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  • Israel and Palestine    July 24 
Gallup: Americans are closely divided over Israel's actions in Gaza conflict
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Americans are increasingly split on Israel's ongoing military action in the Hamas-led Gaza Strip, a new Gallup poll suggests, as more and more reports have emerged of civilian casualties.

The exact wording of Gallup's question was: "Do you think the Israeli actions in the current conflict with the Palestinian group Hamas over the past few days have been – [ROTATED: mostly justified (or) mostly unjustified]?"

The result is a close one: 42 percent say Israel's actions have been justified, 39 percent say the actions have been unjustified, a gap that is within the poll's margin of error of plus or minus 4 percent. The survey of American adults was conducted July 22 and 23.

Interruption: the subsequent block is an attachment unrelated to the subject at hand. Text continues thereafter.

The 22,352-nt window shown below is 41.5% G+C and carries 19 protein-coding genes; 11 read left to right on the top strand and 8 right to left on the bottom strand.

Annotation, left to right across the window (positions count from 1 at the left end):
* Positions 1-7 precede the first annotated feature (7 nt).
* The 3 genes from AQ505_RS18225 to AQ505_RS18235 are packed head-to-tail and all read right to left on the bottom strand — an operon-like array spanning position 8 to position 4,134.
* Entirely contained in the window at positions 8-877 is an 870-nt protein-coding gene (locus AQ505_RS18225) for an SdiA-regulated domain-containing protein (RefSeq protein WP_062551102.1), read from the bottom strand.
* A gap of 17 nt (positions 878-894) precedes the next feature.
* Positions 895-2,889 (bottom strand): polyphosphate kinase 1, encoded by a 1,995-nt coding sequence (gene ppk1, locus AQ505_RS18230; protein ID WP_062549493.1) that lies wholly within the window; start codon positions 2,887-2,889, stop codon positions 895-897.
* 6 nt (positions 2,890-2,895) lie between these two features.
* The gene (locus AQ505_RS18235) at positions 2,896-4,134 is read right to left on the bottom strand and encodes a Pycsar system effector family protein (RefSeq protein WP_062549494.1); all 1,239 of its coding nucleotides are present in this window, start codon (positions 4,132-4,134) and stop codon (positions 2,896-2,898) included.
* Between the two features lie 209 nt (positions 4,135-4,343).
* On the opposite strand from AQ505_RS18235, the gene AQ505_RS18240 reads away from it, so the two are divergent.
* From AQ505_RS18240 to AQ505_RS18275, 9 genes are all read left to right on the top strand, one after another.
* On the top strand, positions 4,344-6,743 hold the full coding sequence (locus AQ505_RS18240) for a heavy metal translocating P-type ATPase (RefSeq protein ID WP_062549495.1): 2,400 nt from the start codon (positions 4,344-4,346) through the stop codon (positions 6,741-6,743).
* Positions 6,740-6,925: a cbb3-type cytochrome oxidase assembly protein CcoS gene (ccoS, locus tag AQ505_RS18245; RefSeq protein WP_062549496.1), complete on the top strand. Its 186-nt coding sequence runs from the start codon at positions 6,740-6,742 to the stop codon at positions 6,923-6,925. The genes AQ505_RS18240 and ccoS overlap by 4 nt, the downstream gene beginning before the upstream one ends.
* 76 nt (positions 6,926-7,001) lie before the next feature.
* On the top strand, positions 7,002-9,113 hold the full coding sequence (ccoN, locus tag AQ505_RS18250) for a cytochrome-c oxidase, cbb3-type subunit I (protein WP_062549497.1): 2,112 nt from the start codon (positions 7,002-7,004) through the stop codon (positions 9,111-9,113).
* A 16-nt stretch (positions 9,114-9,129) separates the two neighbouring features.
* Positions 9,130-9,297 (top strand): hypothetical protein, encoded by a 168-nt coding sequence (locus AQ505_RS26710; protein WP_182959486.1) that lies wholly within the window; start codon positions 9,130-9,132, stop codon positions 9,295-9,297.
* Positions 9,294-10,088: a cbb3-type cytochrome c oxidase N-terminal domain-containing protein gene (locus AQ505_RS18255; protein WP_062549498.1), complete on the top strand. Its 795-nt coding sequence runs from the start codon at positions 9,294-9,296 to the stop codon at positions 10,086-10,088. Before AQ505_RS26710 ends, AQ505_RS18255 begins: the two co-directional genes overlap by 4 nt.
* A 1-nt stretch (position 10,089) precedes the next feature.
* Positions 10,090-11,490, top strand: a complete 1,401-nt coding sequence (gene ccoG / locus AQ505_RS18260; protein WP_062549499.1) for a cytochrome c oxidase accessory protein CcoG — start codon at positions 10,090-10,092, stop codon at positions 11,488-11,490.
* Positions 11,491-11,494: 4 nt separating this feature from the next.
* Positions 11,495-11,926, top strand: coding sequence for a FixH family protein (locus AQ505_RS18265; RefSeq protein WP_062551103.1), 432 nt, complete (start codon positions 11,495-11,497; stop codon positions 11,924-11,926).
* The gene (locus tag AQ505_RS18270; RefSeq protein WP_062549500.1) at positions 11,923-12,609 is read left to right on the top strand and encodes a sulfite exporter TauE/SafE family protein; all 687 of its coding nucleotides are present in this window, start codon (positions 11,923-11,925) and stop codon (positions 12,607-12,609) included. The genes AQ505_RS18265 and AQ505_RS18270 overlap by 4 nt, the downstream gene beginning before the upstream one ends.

The poll's sub-groups also shows a genuine partisan divide: A clear majority of Republicans say that Israel's actions have been justified; but among both Democrats and independents, pluralities say that Israel's actions are not justified.

By contrast, Hamas doesn't have many American friends at all. The corresponding question for the actions of Hamas results in only 11 percent who say they have been justified, against a whopping 70 percent who say they are not justified. Israel has claimed that Hamas is actually the party responsible for civilian casualties, accusing the group of intentionally using the population as human shields — as well as for having launched the many rocket attacks to which Israel is responding in the first place.

This poll result seems to differ from a CNN poll released on Monday, which showed 57 percent of Americans saying Israel was justified. On close inspection, though, that poll asked a much more broadly phrased question, about Israel having a general right of military response, rather than the specific actions taken: "Do you think Israel was justified or unjustified in taking military action against Hamas and the Palestinians in the area known as Gaza?" This might account for some part of the difference between the two polls.

- - Eric Kleefeld
 
 
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